Verdict - four stars

Kathryn Joseph

King Tut's, Glasgow

Nicola Meighan

(Four stars)

It is rare to see the King Tut's stage so barren, or the room so hushed. But you'd expect nothing less from Kathryn Joseph, whose unadorned and exquisite psalms are prone to rendering listeners dumbstruck.

The Scottish singer-songwriter has just released a remarkable debut album, Bones You Have Thrown Me and Blood I've Spilled, on Hits The Fan - the record label that launched the career of Frightened Rabbit.

Joseph's zoological metaphors are more preoccupied with fragile avians, however, as evinced by soaring torch-song The Bird, and jaw-dropping lullaby The Crow, both of which made sublime appearances at this truly special Glasgow show.

She performed on her trademark vintage piano, augmented by stealth percussionist Marcus Mackay, on a stage bedecked with a single string of fairy lights. Her shadowy, sepia songs quietly illuminated the room, from enigmatic aria The Why, What Baby?, through downbeat pop serenade The Want, to wise and worn-out hymn The Weary. The latter, a devastating album highlight, prompted the enraptured audience to engage in an almost comical battle of loud applause - cheering, whistling, stamping, screaming, twerking (seriously) - in its shell-shocked aftermath.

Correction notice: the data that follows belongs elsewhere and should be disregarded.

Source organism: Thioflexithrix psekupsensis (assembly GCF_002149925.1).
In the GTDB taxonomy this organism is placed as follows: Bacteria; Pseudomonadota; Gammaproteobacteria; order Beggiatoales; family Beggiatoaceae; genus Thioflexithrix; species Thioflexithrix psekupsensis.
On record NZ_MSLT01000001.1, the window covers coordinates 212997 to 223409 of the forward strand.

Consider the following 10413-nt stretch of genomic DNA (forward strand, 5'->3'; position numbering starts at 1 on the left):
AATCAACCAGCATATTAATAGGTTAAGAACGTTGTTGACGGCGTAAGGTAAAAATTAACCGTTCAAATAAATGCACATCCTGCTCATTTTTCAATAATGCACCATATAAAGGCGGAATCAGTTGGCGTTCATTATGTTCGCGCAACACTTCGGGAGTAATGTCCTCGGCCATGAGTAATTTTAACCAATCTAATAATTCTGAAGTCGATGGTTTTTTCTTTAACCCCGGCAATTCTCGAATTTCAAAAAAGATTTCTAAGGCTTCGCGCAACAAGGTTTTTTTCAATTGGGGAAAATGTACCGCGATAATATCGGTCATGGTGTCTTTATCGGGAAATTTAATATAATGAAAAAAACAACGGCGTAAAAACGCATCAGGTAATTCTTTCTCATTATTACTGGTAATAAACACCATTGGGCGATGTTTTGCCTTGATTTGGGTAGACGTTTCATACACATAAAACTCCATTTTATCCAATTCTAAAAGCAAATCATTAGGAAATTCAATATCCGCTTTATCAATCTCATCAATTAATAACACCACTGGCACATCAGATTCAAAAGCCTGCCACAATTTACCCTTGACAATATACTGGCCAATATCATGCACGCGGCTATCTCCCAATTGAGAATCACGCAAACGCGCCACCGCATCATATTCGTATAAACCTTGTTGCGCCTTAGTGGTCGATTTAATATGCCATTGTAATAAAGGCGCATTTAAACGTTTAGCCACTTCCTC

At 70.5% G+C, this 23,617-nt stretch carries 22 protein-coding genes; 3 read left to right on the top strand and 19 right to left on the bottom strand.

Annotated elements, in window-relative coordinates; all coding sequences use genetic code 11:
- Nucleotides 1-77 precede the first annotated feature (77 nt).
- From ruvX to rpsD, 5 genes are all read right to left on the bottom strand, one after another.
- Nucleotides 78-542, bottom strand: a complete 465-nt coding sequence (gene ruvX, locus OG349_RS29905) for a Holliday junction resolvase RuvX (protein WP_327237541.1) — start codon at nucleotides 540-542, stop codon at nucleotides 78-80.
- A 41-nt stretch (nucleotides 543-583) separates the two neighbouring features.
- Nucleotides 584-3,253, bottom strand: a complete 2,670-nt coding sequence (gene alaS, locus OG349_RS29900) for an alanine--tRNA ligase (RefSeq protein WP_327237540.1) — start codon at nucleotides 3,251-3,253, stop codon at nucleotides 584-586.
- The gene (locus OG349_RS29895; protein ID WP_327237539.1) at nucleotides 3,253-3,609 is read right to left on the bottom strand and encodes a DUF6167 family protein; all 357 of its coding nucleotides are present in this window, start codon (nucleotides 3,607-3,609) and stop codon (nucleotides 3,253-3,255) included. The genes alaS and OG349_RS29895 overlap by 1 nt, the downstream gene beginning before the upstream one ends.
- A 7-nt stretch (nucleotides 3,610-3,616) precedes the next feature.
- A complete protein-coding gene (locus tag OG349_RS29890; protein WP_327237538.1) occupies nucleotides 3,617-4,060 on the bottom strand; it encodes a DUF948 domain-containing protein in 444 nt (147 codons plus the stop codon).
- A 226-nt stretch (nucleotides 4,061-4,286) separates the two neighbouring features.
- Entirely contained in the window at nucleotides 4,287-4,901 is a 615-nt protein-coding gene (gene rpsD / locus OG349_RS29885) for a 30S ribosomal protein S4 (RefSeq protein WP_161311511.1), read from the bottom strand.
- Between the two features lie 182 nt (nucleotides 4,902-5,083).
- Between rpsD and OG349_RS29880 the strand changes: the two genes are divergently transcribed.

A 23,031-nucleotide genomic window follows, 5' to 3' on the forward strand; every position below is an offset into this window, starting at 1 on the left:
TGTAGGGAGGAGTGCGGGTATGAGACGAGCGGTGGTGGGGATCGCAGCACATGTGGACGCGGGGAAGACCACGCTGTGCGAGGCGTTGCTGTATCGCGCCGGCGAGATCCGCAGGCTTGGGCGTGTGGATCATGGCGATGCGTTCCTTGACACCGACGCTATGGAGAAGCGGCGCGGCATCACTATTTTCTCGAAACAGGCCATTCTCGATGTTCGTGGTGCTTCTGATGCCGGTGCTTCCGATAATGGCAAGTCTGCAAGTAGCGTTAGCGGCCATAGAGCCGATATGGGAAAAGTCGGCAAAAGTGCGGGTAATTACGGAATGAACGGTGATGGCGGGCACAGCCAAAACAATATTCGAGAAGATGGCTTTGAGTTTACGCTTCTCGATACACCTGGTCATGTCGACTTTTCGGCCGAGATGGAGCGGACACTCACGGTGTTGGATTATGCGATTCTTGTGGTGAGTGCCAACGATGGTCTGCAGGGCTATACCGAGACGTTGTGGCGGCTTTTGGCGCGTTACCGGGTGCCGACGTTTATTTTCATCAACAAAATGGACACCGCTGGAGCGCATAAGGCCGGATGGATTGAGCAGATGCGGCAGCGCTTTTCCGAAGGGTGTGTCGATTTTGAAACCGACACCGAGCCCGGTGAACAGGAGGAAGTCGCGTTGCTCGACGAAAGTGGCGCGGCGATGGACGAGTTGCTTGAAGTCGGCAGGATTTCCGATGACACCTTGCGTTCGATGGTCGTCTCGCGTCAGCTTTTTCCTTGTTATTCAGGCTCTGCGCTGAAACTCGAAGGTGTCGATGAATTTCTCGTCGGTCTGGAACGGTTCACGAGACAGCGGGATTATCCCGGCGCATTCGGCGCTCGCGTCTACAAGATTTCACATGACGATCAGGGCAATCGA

For songs that are seemingly broken and bloodied, there's a formidable resilience to Joseph's performance and work, as brilliantly evinced on hushed piano sermon The Mouth ("And if you fall ... cover it up"), which was particularly stunning - as was Mackay's muted yet blind-siding drumming throughout.

You might hear echoes of Joanna Newsom, Billie Holiday or Karen Dalton (or even Lana Del Rey), but Joseph's voice is truly her own. Bruised and yet beautiful, down but not out, her wonderful, visceral songs knocked King Tut's for six. She is the real thing.